By Jim Schutze
By Rachel Watts
By Lauren Drewes Daniels
By Anna Merlan
By Lee Escobedo
By Alice Laussade
By Scott Reitz
Ordinarily the idea of being privy to a rock legend's private home recordings is intriguing, but when that legend is Buddy Miles--singer, songwriter, guitarist, drummer, and notably indulgent wild man--a bit of ambivalence can be forgiven.
Not that Miles lacks rock credentials--far from it. The man was the vocalist, drummer, and writer for Jimi Hendrix's Band of Gypsies and an original member of the legendary Electric Flag (which also included such luminaries as Michael Bloomfield, Barry Goldberg, Nick Gravenites, and Harvey Brooks), as well as a lead vocalist and songwriter for Carlos Santana. He leads his own won't-stay-dead Buddy Miles Express (the band in which he wrote the immortal "Them Changes") and has been the sideman for everyone from Wilson Pickett to Muddy Waters to John McLaughlin. Even if you don't know or care for rock, you probably have heard Miles--as the voice on those endearing California Raisins commercials.
But Miles' eccentricities are almost as legendary as his musical accomplishments. A big, beefy man with a wild, unruly Afro that made him look like a demented troll, Miles was perhaps the first Scary Negro in pop music, an impression that his powerhouse drumming only reinforced. "He looked like Baby Huey," Nick Gravenites of the Electric Flag recalls of their meeting in the liner notes to the Columbia/Legacy retrospective The Best of the Electric Flag: An American Music Band. "We ate a big meal, smoked some reefer, and on the way back Buddy puked all over my truck." A taste for drugs didn't help, and in the late '70s and early '80s his indulgences finally landed him in California's notorious Chino and San Quentin prisons, first on grand theft (stemming from an incident in which he walked out of famed western tailor Nudie's store without paying his bill) and auto theft charges, and then on various parole violations that included drugs.
Now Miles is back, getting himself together with the help of Fort Worth musician John Nitzinger (best known for his '70s-era hits with Fort Worth band Bloodrock and three respected solo albums: Nitzinger, One Foot in History, and Live Better Electrically). While Nitzinger is nowhere near a star of Miles' luminosity, he was a genuine Texas hero during the '70s, working with the likes of Alice Cooper and Carl Palmer for years before vanishing in a miasma of booze and dope.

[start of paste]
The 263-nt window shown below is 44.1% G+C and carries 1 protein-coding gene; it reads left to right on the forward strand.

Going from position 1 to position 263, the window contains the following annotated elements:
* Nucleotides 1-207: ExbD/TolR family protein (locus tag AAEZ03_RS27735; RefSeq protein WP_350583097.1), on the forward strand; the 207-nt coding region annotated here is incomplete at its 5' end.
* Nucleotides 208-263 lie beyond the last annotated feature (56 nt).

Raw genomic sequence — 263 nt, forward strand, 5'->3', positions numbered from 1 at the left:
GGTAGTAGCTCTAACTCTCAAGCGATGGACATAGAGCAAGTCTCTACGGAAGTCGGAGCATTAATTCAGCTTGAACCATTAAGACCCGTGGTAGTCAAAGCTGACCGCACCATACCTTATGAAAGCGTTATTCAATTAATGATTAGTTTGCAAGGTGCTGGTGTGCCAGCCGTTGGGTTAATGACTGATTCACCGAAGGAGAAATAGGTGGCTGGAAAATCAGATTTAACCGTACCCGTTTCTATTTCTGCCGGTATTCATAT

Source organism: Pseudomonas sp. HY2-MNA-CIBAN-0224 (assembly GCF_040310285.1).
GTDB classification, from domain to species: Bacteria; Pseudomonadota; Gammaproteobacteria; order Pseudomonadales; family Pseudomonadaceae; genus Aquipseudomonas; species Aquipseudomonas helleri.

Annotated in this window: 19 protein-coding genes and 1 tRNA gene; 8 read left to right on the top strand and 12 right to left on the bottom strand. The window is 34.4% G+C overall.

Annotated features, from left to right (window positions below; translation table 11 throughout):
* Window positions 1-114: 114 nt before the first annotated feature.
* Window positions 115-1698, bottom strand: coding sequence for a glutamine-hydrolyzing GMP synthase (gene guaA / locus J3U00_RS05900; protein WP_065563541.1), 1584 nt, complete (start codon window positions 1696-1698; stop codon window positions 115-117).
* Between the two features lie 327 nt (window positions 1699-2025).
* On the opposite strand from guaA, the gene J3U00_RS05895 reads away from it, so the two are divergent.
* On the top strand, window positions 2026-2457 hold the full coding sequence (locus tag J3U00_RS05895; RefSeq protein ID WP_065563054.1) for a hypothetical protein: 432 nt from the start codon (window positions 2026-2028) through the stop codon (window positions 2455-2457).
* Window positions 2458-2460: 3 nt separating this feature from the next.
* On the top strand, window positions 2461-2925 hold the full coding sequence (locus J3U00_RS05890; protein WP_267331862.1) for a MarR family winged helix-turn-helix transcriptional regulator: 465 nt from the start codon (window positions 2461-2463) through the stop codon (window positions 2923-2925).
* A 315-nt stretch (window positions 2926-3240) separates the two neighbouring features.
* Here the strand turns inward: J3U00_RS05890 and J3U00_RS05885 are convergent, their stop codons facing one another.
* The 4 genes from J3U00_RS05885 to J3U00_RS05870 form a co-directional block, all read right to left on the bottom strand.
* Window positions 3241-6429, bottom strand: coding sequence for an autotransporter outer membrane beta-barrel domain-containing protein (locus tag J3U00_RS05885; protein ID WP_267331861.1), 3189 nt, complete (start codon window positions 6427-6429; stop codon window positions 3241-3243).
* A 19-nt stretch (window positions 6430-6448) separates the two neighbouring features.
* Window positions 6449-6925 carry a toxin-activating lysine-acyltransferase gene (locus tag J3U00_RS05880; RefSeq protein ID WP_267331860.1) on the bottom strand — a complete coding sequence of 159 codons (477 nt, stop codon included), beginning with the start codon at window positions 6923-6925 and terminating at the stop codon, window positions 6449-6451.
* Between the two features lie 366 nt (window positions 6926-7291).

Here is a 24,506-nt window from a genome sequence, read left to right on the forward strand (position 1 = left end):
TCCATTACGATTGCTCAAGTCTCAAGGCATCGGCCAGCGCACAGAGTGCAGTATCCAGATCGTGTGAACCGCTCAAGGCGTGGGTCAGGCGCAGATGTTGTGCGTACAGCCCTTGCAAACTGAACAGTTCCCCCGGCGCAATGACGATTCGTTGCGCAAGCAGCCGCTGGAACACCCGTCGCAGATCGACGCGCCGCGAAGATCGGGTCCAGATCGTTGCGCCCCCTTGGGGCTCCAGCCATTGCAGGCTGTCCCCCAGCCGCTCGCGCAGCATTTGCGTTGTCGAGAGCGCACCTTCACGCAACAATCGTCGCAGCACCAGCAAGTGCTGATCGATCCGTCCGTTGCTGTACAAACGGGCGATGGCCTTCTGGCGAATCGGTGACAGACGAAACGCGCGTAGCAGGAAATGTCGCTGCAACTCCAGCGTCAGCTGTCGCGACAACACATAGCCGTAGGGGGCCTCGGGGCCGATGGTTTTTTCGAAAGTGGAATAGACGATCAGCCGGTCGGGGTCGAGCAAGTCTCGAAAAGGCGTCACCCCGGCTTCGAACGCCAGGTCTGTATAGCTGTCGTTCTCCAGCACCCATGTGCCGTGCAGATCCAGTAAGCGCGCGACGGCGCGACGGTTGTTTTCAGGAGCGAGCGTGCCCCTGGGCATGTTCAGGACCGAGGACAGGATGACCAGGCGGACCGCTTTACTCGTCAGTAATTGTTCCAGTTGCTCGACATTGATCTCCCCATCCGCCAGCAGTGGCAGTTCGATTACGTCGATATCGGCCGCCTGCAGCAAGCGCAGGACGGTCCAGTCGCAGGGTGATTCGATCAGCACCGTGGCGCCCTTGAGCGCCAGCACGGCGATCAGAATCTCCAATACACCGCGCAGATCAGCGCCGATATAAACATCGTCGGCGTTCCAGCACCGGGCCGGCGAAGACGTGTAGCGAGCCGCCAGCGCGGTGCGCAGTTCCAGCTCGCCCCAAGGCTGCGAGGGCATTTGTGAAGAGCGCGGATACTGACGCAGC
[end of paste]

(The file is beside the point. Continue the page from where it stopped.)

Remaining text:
After a stint in the Betty Ford Center over a year ago, though, he's returned to his Fort Worth home-base, recorded a very nice indie CD called Didja Miss Me and--healthy and sober--hooked up with Miles, with whom he used to jam in the early days when the drummer would pass through town on any of a number of major tours.
As it turns out, it was during one such recent jam at Fort Worth's J&J Blues Bar that Miles, in the area on a publicity junket for Mercury's recently released The Best of Buddy Miles, climbed onstage with Nitzinger for the first time in almost two decades. Both claim that the moment was incendiary, and it wasn't long before Miles decided to relocate to North Texas to join forces on what is being tentatively billed as Nitzinger/Miles.
Still, the ambivalence persists. Our first, accidental, meeting one afternoon a few months ago at the Greenville Bar & Grill (during a lunch of which the most hazardous visible component was the caffeine in the iced tea) found Miles--now 51, his Bobby Seale Afro trimmed a bit--not looking remarkably different than the circus-garbed young man staring out from the cover of the Electric Flag's groundbreaking 1968 debut A Long Time Comin'. His style hadn't changed much, either: He was certainly proffering plenty of outrageous and, well, truly provocative comments.
In the midst of a lengthy discourse on the ghoulish manipulation of the Hendrix estate and Miles' forced ouster from the Band of Gypsies at the hands of Jimi's former business manager Mike Jeffrey, Miles said, "I just happen to know too much about this situation that a lot of people don't know. A lot of people say Jimi took himself out. Well, I beg to differ. There's a lot of people that think he was murdered." Miles' further assertion that Hendrix was killed for financial reasons is not totally unique, though his saying that "Jeffrey was a political assassin hired by the English government" might strike some as paranoiac.
Miles will never strike a listener as shy. That afternoon, upon being asked to elaborate on a comment about players who don't deserve fame, he said, "Buddy Guy, for one. And I hope he hears it loud and clear, because I don't care. I played at his club one time; I went up to talk to him and he looked like he had horns sticking out of his head when I asked him for a drink. Plus, another thing. He made a statement one time when I brought Slash from Guns N' Roses [into Guy's club] to do a benefit, and Buddy says on the stage, 'I'm gonna play for you what I taught Jimi Hendrix.' And I thought to myself, What crawled up you and died?"